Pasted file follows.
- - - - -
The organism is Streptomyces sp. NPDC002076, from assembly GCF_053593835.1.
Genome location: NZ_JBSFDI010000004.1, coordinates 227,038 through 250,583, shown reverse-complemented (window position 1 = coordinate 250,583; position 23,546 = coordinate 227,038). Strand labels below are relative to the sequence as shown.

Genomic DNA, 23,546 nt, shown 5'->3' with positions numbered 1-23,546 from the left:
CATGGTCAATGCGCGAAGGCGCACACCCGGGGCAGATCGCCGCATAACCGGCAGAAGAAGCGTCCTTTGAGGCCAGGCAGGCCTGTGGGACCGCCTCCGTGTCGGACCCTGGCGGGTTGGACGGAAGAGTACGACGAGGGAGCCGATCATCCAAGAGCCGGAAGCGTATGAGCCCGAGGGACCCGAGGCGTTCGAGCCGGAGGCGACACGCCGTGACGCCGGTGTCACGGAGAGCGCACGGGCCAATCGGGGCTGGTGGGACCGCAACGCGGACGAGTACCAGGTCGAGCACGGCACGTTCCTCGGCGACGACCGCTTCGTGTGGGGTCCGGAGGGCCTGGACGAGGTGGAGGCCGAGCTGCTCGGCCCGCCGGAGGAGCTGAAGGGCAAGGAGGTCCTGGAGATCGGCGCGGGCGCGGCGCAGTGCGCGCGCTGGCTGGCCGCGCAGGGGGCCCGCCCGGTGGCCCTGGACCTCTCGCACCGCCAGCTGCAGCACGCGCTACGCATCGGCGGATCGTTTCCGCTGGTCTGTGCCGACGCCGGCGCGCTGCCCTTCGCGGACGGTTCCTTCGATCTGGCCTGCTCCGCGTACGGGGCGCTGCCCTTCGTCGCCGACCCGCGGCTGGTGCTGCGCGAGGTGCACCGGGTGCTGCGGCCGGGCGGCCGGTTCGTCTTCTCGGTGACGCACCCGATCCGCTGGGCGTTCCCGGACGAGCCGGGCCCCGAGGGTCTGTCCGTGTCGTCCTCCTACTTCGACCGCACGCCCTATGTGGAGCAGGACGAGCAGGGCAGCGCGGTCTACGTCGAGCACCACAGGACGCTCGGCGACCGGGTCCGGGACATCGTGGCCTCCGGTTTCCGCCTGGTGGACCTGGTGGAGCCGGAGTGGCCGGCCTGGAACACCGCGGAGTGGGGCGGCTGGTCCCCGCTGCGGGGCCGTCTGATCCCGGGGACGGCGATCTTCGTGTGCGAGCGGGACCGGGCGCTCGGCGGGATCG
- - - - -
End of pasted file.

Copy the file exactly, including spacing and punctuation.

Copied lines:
The organism is Streptomyces sp. NPDC002076, from assembly GCF_053593835.1.
Genome location: NZ_JBSFDI010000004.1, coordinates 227,038 through 250,583, shown reverse-complemented (window position 1 = coordinate 250,583; position 23,546 = coordinate 227,038). Strand labels below are relative to the sequence as shown.

Genomic DNA, 23,546 nt, shown 5'->3' with positions numbered 1-23,546 from the left:
CATGGTCAATGCGCGAAGGCGCACACCCGGGGCAGATCGCCGCATAACCGGCAGAAGAAGCGTCCTTTGAGGCCAGGCAGGCCTGTGGGACCGCCTCCGTGTCGGACCCTGGCGGGTTGGACGGAAGAGTACGACGAGGGAGCCGATCATCCAAGAGCCGGAAGCGTATGAGCCCGAGGGACCCGAGGCGTTCGAGCCGGAGGCGACACGCCGTGACGCCGGTGTCACGGAGAGCGCACGGGCCAATCGGGGCTGGTGGGACCGCAACGCGGACGAGTACCAGGTCGAGCACGGCACGTTCCTCGGCGACGACCGCTTCGTGTGGGGTCCGGAGGGCCTGGACGAGGTGGAGGCCGAGCTGCTCGGCCCGCCGGAGGAGCTGAAGGGCAAGGAGGTCCTGGAGATCGGCGCGGGCGCGGCGCAGTGCGCGCGCTGGCTGGCCGCGCAGGGGGCCCGCCCGGTGGCCCTGGACCTCTCGCACCGCCAGCTGCAGCACGCGCTACGCATCGGCGGATCGTTTCCGCTGGTCTGTGCCGACGCCGGCGCGCTGCCCTTCGCGGACGGTTCCTTCGATCTGGCCTGCTCCGCGTACGGGGCGCTGCCCTTCGTCGCCGACCCGCGGCTGGTGCTGCGCGAGGTGCACCGGGTGCTGCGGCCGGGCGGCCGGTTCGTCTTCTCGGTGACGCACCCGATCCGCTGGGCGTTCCCGGACGAGCCGGGCCCCGAGGGTCTGTCCGTGTCGTCCTCCTACTTCGACCGCACGCCCTATGTGGAGCAGGACGAGCAGGGCAGCGCGGTCTACGTCGAGCACCACAGGACGCTCGGCGACCGGGTCCGGGACATCGTGGCCTCCGGTTTCCGCCTGGTGGACCTGGTGGAGCCGGAGTGGCCGGCCTGGAACACCGCGGAGTGGGGCGGCTGGTCCCCGCTGCGGGGCCGTCTGATCCCGGGGACGGCGATCTTCGTGTGCGAGCGGGACCGGGCGCTCGGCGGGATCG